When specific blood flow data is no longer needed, the surgeon locates the portions of the release wires which extend out of the tube and retracts them. This causes a separation of the release wires from the front wall of the housing. As the wires are pulled backwards, they slide through the cutouts, thus releasing the sutures. Once the device is completely free, the surgeon can pull it out of the corpus by retracting the tube. Because the device is so small, it can exit through the opening left for the tube, and hence the surgeon need not create or reopen a wound in order to remove it. This represents a tremendous advantage in patient care, in that the corpus does not have to be needlessly and repeatedly opened to obtain blood flow measurements.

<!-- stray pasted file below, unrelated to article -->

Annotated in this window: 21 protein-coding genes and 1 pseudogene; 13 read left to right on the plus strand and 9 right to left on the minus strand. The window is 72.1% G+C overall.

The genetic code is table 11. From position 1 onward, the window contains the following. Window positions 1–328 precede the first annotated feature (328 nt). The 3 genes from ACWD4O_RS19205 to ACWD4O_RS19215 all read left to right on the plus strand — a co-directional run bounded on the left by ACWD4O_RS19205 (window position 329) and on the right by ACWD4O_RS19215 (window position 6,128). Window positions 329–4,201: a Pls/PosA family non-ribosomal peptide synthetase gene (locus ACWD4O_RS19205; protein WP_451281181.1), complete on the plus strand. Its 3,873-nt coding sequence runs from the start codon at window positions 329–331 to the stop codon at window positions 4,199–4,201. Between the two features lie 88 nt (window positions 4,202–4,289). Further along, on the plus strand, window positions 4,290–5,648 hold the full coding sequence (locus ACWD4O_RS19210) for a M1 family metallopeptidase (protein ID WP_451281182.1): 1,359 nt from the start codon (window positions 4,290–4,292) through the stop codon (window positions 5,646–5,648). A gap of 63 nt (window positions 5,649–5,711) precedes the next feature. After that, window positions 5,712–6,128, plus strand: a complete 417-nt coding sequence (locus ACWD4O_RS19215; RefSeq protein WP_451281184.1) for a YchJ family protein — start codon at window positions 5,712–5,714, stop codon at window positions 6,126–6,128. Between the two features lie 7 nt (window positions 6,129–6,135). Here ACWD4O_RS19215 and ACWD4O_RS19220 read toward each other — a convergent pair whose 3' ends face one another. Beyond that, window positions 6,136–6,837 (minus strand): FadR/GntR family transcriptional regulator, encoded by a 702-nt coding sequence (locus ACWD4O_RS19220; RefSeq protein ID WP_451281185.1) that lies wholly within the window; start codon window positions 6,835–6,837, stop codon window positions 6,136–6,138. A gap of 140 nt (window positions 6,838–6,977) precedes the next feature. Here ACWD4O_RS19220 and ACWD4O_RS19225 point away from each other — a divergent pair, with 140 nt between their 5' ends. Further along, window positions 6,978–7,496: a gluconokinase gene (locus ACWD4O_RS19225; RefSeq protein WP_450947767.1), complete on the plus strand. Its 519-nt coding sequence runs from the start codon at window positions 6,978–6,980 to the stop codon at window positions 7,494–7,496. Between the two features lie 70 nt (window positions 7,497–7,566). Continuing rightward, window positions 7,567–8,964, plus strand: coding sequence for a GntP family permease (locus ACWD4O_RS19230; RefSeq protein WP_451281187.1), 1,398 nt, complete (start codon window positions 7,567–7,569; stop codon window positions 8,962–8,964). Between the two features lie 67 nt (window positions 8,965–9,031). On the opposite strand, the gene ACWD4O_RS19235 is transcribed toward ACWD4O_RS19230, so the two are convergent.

The housing and the transducer must be extremely small in order to be effective. As stated above, the device must unobtrusively sutured to various blood vessels and then removed through a surgical wound. It is critical that the wound remain as small as possible and that it not be unnecessarily disturbed. Obviously, making many of these components as small as possible, while also remaining operable, is often a complicated task. All materials and part configurations need to be optimized so as to meet all of the aforementioned goals. Also, manufacturing challenges need to be accounted for to insure an operating product can be fabricated without incurring exorbitant costs.